In making out this case, I deploy the same techniques constitutional lawyers use to elaborate the meaning of the Reconstruction Amendments. Just as the profession focuses on the Congressional speeches of a John Bingham or a Charles Sumner during the First Reconstruction, I put the spotlight on the contributions of Hubert Humphrey and Everett Dirksen during the Second; just as traditional accounts analyze the changing roles of the presidency from Lincoln through Grant, I trace the evolution of the presidency from Truman through Nixon; and so forth.
At this point, Professor Barnett encounters another multi-volume problem. In dealing with the First Reconstruction and the New Deal, he says: “Unlike the Founding when the revolutionary nature of the change was made clear by Congress’s referring the matter to conventions in the states, this was never the claim made on behalf of these later changes at the time they were being debated.”
But my second volume, Transformations, pointed to the historical facts that establish the contrary proposition: During both the first Reconstruction and the New Deal, the constitutional legitimacy of both Lincoln’s and Roosevelt’s revolutions were repeatedly challenged by their opponents, and the legitimacy of their new higher lawmaking procedures was repeatedly upheld at the ballot box. Once Professor Barnett abandons his ahistorical appeal to John Locke, his commitment to the original understanding requires him to consider whether my blow-by-blow description of these the latter-day transformations satisfy the principles of popular sovereignty established at the Founding.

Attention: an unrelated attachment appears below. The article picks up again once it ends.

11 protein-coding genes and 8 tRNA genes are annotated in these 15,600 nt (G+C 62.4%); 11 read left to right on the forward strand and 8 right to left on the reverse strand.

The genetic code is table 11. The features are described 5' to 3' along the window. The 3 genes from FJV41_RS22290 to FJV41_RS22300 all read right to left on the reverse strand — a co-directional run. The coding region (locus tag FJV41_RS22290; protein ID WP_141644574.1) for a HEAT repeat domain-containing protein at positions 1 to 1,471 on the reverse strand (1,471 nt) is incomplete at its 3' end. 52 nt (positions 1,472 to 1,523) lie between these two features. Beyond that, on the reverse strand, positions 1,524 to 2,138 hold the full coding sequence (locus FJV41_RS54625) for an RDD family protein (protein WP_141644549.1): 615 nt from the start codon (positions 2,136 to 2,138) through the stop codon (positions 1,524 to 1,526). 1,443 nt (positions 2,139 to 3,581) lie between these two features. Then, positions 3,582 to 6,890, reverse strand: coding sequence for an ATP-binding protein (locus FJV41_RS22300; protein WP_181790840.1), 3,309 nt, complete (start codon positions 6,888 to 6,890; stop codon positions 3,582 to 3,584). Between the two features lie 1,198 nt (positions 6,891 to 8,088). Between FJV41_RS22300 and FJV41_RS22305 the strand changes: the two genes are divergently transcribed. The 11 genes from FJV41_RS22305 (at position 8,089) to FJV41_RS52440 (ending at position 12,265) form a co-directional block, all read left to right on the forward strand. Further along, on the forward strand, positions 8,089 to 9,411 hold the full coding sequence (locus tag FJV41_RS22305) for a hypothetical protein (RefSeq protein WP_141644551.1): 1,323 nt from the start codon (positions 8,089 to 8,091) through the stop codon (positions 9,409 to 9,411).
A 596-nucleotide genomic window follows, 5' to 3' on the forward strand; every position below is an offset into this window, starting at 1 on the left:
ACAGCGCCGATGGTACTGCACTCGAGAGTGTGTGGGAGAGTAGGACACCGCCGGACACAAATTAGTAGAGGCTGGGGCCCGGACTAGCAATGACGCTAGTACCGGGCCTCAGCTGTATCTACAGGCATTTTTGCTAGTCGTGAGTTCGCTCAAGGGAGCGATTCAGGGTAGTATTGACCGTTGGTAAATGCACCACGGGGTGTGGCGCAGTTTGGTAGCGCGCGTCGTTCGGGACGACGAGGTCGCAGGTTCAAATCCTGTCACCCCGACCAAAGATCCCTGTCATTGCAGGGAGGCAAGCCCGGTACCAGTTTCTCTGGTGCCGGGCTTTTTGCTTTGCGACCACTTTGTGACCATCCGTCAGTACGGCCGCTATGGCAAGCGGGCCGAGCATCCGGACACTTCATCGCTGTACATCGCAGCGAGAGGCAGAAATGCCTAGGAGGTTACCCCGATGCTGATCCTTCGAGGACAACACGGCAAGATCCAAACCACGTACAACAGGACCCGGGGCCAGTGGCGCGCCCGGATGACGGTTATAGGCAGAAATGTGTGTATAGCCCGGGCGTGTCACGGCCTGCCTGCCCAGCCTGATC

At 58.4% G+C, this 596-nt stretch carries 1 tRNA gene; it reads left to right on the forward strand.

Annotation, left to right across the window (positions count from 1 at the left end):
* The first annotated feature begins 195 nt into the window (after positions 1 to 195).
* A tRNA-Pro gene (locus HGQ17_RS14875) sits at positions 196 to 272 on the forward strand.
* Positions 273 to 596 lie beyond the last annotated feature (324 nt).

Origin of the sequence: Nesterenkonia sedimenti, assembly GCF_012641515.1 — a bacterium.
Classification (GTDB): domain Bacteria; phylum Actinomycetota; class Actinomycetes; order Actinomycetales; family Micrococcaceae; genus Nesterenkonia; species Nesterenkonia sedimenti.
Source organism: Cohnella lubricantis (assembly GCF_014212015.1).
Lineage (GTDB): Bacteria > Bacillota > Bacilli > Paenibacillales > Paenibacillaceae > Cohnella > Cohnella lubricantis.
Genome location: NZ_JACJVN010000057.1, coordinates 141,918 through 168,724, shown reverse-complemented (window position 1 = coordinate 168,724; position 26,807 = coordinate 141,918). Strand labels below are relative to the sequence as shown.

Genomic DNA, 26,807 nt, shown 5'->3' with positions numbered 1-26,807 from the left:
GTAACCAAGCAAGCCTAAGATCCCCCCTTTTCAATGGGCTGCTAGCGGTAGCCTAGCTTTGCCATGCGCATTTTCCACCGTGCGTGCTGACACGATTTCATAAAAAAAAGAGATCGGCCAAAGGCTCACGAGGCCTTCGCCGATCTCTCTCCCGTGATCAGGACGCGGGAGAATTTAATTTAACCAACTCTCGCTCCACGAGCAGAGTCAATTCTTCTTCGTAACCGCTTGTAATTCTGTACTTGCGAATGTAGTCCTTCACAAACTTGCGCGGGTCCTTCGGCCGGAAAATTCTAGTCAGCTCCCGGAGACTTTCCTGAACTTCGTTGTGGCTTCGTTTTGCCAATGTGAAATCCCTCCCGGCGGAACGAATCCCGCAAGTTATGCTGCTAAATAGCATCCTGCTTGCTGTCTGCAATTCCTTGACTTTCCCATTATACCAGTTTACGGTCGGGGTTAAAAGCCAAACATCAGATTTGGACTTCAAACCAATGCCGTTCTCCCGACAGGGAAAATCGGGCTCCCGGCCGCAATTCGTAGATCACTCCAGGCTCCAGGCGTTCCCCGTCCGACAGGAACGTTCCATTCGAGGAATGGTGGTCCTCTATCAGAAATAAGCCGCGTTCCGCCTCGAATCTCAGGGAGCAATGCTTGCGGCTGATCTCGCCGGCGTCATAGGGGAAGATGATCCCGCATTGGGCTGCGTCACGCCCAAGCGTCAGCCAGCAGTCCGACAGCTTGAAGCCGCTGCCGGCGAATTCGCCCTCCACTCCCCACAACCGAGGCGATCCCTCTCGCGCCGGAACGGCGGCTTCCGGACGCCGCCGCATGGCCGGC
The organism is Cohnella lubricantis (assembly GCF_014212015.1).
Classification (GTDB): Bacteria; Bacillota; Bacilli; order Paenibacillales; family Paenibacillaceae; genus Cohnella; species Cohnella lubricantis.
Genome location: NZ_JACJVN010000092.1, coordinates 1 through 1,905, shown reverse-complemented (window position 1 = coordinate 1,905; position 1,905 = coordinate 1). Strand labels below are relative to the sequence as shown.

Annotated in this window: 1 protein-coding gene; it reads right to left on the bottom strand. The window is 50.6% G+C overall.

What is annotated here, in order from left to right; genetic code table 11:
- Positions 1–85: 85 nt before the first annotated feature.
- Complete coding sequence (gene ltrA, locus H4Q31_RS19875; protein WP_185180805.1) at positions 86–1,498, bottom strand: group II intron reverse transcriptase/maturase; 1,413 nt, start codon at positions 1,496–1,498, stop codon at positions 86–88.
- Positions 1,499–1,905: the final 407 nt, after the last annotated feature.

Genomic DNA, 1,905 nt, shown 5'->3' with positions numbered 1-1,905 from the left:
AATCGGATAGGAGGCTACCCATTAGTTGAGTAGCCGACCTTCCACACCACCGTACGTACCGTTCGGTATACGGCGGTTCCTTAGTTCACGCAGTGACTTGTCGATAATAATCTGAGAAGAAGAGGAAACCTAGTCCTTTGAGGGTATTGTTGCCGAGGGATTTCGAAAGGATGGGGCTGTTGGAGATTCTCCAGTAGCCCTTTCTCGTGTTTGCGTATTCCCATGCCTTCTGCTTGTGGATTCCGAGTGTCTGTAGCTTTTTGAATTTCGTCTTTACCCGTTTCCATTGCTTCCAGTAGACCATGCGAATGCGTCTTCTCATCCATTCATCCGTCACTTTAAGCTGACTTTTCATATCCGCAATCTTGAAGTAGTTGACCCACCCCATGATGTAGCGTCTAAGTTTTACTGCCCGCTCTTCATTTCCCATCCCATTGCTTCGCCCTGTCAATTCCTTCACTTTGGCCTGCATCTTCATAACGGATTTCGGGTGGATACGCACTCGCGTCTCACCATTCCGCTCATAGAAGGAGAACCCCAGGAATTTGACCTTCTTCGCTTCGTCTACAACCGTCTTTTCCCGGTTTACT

This is not the place to repeat my analysis, but I should restate my basic conclusion. In the late eighteenth century, the Founders believed that they could earn the authority to speak for the People by gaining the consent of nine-out-of-thirteen states under Article Seven. Since this seemed like an appropriate test for their own initiative, it seemed sensible for the Framers to invite future constitutional revolutionaries to gain higher lawmaking recognition by undertaking an analogous higher lawmaking exercise. Just as Washington and Madison gained the support of a national assembly, Article Five invited would-be Publians to do the same sort of thing; and then to emulate the Founders by gaining the support of three-fourths of the states. After all, wasn’t it sensible to suppose that a change in Founding principles should be accomplished through the same institutional process that led to their prior endorsement by We the People?
It was only after the Civil War that Americans began to create an alternative higher-lawmaking system for the expression of popular sovereignty. Out of this terrible conflict emerged a new form of constitutional identity shared by citizen/soldiers and their families throughout the Union: “We” were no longer Pennsylvanians first, and Americans, second, as we were in 1787. “We” were now Americans first, and only derivatively, citizens of the states in which we chose to reside.
What is more, the institutional precedents created by Thomas Jefferson, Andrew Jackson, and Abraham Lincoln had by then established that, on appropriate occasions, the Presidency could credibly claim a popular mandate that the draftsmen of 1787 neither desired nor expected from their First Magistrate. Given these political and institutional transformations, it was entirely legitimate for Reconstruction Republicans and New Deal Democrats to rely increasingly on the separation-of-powers in Washington D.C. to speak in the name of We the People of the United States.